Gastrointestinal (GI) diseases

Diseases of the digestive system affect multiple organs, including the esophagus, stomach, small and large intestines as well as the liver, gallbladder and pancreas. More than 180 GI diseases affect many millions of people.

Some of these diseases have a high prevalence, such as ulcerative colitis, Crohn’s disease and irritable bowel syndrome (IBS), but the majority of the GI diseases affect smaller patient populations. There remains a significant need for innovation, as most GI diseases are not served well by current therapies.

We have a solid and advancing understanding of the molecular and cellular mechanisms dysregulated in GI diseases. Multiple regulatory peptides and secretory factors are produced by the gastrointestinal tract, and these represent high potential novel therapeutic targets.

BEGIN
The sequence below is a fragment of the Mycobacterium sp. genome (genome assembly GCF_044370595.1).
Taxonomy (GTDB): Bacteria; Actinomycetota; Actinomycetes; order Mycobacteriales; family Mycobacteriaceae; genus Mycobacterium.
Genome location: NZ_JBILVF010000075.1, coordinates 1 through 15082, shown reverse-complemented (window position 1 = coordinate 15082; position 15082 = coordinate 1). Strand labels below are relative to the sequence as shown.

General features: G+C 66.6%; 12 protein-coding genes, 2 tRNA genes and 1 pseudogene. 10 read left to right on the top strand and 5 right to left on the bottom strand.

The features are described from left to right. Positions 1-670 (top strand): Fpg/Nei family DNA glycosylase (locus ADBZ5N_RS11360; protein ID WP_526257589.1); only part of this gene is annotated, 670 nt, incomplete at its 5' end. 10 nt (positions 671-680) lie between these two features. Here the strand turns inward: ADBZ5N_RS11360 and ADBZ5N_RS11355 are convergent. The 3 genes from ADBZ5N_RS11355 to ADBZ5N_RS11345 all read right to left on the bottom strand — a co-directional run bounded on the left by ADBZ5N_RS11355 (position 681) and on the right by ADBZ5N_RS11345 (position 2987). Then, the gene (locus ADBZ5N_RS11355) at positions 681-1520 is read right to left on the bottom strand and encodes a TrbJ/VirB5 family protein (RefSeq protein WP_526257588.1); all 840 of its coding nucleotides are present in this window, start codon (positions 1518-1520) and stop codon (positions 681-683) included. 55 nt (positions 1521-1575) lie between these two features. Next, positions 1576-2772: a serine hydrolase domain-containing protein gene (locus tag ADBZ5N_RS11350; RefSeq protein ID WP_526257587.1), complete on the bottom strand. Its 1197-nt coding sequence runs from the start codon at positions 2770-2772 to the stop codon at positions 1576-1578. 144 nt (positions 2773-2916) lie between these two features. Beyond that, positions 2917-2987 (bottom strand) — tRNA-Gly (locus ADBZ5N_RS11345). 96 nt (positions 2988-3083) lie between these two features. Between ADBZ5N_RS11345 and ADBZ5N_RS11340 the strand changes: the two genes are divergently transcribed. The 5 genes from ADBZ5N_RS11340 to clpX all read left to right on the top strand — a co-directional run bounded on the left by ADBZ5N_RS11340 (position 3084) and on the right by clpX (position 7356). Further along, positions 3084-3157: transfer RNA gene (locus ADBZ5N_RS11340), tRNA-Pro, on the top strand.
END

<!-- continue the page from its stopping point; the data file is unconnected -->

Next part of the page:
*National Institutes of Health, U.S. Department of Health and Human Services. Opportunities and Challenges in Digestive Diseases Research: Recommendations of the National Commission on Digestive Diseases. Bethesda, MD: National Institutes of Health; 2009. NIH Publication 08–6514.

Going from 10 hours to 8 hours was the largest jump

Dependent on parenteral support to survive, Mike must connect to infusion equipment for eight hours a day, six days a week. Reducing the complexity – and time spent – for parenteral support enabled this driven college football coach to get back in the game.

My worst fear was to become what I am today: a short bowel patient

Marianne was diagnosed with cancer of the small intestine and became a short bowel patient. Today, she manages to live a life on home parenteral nutrition and works as a pastor. 

Depending on parenteral support to live

Diagnosed with short bowel syndrome at 13 years old, Will began receiving total parenteral support (PS), a lifesaving therapy for patients with intestinal failure that provides all the elements of nutrition and hydration needed to live via intravenous infusion.